How Factionalism in Chinese Politics Is Misunderstood


Apparently, factionalism is a real issue in Chinese politics. The top leadership takes it so seriously that it held a Politburo meeting on December 29, 2014 on combating factionalism within the Chinese Communist Party. However, there are also widespread misperceptions of factionalism in Chinese politics.

First, there is confusion between corporate groups and political factions. Corporate groups are those whose members have worked in the same organization and political factions are those whose members have clientelist ties based on mutual benefits. It is popularly believed that there is a “Petroleum Clique” in China. This is because a number of former high-ranking officials (such as Jiang Jiemin and Wang Yongchun) associated with Zhou Yongkang have been sacked along with their former boss. But it is not clear whether all senior officials who have worked or are currently still working in the petroleum sector belong to the same faction or only some of them. It is not very useful to identify only those who have been sacked along with Zhou Yongkang as members of the Petroleum Clique. Nor is it useful to classify all senior officials who have worked in the sector as members of the Petroleum Clique.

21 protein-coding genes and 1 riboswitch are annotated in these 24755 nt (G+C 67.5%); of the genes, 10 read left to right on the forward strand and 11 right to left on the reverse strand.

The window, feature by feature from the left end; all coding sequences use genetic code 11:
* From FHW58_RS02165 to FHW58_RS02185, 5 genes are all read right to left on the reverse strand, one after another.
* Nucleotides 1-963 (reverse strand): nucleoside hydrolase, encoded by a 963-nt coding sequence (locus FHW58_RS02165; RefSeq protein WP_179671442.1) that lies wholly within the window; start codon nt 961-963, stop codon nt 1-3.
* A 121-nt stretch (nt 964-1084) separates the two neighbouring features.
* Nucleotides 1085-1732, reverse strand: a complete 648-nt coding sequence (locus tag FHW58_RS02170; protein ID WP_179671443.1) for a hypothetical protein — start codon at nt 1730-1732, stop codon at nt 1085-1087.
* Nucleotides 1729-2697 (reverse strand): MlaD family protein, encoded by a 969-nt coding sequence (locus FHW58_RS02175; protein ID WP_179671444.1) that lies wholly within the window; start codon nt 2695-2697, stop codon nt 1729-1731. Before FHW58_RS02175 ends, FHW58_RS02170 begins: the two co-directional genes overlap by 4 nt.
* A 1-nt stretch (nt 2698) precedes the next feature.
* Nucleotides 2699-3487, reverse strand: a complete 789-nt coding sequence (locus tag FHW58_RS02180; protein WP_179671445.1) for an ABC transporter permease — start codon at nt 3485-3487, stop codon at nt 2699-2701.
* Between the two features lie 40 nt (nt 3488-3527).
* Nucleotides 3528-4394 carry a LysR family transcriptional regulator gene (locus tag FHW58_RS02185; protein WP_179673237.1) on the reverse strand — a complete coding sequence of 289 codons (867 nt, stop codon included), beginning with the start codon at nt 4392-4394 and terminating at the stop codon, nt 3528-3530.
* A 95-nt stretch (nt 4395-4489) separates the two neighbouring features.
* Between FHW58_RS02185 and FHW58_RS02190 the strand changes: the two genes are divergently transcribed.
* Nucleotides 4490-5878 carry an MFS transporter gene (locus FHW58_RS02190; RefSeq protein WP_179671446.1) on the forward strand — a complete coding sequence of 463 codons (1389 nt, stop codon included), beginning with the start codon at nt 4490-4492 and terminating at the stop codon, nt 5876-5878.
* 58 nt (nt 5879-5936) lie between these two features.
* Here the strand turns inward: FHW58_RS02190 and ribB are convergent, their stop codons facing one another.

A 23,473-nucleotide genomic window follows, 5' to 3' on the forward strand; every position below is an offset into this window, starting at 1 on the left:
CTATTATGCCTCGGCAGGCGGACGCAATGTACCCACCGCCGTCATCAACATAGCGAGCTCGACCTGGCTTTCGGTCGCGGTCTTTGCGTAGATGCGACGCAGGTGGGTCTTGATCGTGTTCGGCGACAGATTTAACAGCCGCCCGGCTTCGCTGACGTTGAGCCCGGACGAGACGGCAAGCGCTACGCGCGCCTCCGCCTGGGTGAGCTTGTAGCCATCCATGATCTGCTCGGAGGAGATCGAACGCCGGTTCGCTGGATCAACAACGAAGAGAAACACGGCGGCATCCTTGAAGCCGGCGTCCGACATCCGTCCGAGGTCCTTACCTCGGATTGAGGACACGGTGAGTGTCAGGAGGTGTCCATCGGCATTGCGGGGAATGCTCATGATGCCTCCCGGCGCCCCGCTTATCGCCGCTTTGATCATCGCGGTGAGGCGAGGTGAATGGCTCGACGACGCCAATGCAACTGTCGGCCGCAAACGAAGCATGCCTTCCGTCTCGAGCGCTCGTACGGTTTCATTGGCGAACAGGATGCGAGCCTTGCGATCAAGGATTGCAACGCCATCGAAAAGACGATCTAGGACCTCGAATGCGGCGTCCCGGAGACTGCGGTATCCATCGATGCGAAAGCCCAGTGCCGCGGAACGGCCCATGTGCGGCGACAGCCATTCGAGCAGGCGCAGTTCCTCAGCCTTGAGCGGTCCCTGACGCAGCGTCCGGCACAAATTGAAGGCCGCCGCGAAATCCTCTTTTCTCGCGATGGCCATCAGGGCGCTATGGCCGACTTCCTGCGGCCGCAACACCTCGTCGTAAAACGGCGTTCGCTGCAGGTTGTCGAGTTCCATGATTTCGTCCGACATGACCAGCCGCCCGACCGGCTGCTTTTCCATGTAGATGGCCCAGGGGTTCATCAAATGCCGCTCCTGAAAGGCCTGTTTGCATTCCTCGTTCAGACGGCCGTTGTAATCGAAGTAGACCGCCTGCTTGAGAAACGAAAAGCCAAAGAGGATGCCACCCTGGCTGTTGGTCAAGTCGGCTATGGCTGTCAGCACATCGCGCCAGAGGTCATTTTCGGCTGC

Second, there is confusion between a location and a political faction. It is widely believed that there is a “Sichuan Clique” simply because Zhou Yongkang worked as party secretary of Sichuan from 1999 to 2002 and several of his former subordinates in the province such as Li Chuncheng, Guo Yongxiang, and Li Chongxi have been purged due to their connections with Zhou. The problem with this label is that it is not easy to distinguish between those closely associated with Zhou and many others who have worked or are currently working as senior officials of the province.

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Third, there is confusion between a category of people and a political faction. In Chinese politics, personal secretaries (mishu) of top leaders are usually considered belonging to a political faction, known as the “Mishu Gang.” The fact that several of Zhou Yongkang’s personal secretaries such as Guo Yongxiang and Ji Wenlin have been investigated because of their association with Zhou seems to have provided evidence to support such a claim. However, the personal secretaries of different leaders hardly work with each other. They belong to the same categories of people but not necessarily to the same faction.

In an ordinary sense, political factions are supposed to be competitors with each other. But the three main factions identified by the media are not competitors but actually people associated with one ex-Politburo Standing Committee member who has been disgraced. These identifications are politically correct but these perceptions are not very useful in analyzing the dynamics of Chinese politics.

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